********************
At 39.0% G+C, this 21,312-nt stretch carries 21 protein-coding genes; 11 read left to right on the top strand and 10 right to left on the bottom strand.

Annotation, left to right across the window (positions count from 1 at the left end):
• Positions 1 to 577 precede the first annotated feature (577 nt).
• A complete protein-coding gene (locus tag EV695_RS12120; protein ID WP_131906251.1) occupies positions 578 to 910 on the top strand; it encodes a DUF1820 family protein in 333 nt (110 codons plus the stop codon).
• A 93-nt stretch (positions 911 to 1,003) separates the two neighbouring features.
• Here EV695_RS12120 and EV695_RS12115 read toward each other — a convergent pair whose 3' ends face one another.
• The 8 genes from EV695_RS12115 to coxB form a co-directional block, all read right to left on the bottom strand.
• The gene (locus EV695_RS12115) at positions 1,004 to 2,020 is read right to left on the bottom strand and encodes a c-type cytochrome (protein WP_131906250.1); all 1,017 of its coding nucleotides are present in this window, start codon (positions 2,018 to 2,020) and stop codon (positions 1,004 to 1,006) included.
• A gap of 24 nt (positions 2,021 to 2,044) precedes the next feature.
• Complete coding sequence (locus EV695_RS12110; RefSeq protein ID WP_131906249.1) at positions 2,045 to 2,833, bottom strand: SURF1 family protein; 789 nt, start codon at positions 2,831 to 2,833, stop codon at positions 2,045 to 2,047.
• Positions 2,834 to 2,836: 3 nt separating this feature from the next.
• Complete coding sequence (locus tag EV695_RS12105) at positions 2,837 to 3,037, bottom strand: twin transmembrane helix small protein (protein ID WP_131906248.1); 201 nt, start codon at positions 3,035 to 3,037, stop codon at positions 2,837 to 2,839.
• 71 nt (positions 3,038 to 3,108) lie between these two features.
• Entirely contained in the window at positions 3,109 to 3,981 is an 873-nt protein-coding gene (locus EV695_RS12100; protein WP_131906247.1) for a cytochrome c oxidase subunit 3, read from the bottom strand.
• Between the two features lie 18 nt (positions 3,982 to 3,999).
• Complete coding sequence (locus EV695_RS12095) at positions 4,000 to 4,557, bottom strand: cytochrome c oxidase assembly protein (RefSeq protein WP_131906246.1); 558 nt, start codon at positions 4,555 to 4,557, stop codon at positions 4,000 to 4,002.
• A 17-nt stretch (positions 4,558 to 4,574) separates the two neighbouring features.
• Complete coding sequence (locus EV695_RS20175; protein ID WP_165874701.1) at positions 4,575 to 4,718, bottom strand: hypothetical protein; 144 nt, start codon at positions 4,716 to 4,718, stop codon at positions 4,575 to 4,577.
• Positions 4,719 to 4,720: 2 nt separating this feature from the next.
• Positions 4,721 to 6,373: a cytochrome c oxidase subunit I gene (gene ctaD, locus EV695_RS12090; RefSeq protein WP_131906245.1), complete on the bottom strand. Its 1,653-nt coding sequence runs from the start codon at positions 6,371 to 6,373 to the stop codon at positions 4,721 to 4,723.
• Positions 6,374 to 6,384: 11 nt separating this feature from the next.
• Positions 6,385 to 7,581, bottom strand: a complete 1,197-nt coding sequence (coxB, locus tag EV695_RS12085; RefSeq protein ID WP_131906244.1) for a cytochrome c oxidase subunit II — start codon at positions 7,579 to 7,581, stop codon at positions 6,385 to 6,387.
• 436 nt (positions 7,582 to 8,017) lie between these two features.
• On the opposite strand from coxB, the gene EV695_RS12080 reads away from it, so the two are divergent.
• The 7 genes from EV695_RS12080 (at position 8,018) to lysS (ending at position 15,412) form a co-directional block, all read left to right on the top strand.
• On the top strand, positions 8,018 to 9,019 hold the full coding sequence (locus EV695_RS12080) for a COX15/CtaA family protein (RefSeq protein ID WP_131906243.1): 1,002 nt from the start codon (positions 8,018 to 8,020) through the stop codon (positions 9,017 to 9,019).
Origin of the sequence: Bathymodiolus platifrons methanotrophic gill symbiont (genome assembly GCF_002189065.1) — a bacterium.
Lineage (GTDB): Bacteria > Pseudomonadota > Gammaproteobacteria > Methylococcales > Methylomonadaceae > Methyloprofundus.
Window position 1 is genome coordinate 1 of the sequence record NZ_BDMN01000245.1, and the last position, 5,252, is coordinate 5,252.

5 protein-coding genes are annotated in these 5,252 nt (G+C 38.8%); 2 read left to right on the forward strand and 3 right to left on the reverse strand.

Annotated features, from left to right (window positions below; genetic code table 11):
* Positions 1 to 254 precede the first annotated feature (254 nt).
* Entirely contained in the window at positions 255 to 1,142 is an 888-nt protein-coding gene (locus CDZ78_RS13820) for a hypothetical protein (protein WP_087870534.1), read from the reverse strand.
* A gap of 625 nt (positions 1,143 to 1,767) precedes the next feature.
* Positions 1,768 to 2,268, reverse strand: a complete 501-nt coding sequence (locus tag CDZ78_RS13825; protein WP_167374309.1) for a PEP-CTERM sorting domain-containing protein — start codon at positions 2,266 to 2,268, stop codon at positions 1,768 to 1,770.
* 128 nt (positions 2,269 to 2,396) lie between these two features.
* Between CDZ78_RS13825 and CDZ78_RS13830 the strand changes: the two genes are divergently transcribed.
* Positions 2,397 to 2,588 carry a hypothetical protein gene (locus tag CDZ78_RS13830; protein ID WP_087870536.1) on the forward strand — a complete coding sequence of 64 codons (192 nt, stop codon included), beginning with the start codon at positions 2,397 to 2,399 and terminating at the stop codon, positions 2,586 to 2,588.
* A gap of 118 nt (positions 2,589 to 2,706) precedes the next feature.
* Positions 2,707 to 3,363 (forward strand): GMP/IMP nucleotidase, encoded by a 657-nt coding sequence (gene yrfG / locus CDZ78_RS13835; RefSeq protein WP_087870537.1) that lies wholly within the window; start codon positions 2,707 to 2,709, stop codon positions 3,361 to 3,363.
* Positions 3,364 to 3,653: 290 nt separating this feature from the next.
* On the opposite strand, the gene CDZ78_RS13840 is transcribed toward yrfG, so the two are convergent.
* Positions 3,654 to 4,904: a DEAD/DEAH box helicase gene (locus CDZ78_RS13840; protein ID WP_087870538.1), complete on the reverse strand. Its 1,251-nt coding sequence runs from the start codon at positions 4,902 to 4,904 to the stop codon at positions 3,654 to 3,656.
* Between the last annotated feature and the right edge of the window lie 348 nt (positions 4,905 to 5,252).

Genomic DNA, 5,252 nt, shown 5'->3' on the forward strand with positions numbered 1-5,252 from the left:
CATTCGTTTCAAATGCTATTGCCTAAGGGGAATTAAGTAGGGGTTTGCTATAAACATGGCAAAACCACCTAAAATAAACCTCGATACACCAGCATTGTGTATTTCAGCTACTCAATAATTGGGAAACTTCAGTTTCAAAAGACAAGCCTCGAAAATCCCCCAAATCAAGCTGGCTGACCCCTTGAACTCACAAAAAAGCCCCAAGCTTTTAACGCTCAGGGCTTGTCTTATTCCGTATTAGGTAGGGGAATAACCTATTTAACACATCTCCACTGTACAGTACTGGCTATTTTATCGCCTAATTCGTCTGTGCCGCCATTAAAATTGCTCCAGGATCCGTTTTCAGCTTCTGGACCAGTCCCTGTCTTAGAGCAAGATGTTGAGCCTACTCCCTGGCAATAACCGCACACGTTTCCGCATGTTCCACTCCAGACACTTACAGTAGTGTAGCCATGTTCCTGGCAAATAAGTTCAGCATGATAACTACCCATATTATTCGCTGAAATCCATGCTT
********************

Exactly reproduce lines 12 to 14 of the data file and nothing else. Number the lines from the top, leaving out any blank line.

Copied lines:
• Complete coding sequence (locus tag EV695_RS12105) at positions 2,837 to 3,037, bottom strand: twin transmembrane helix small protein (protein ID WP_131906248.1); 201 nt, start codon at positions 3,035 to 3,037, stop codon at positions 2,837 to 2,839.
• 71 nt (positions 3,038 to 3,108) lie between these two features.
• Entirely contained in the window at positions 3,109 to 3,981 is an 873-nt protein-coding gene (locus EV695_RS12100; protein WP_131906247.1) for a cytochrome c oxidase subunit 3, read from the bottom strand.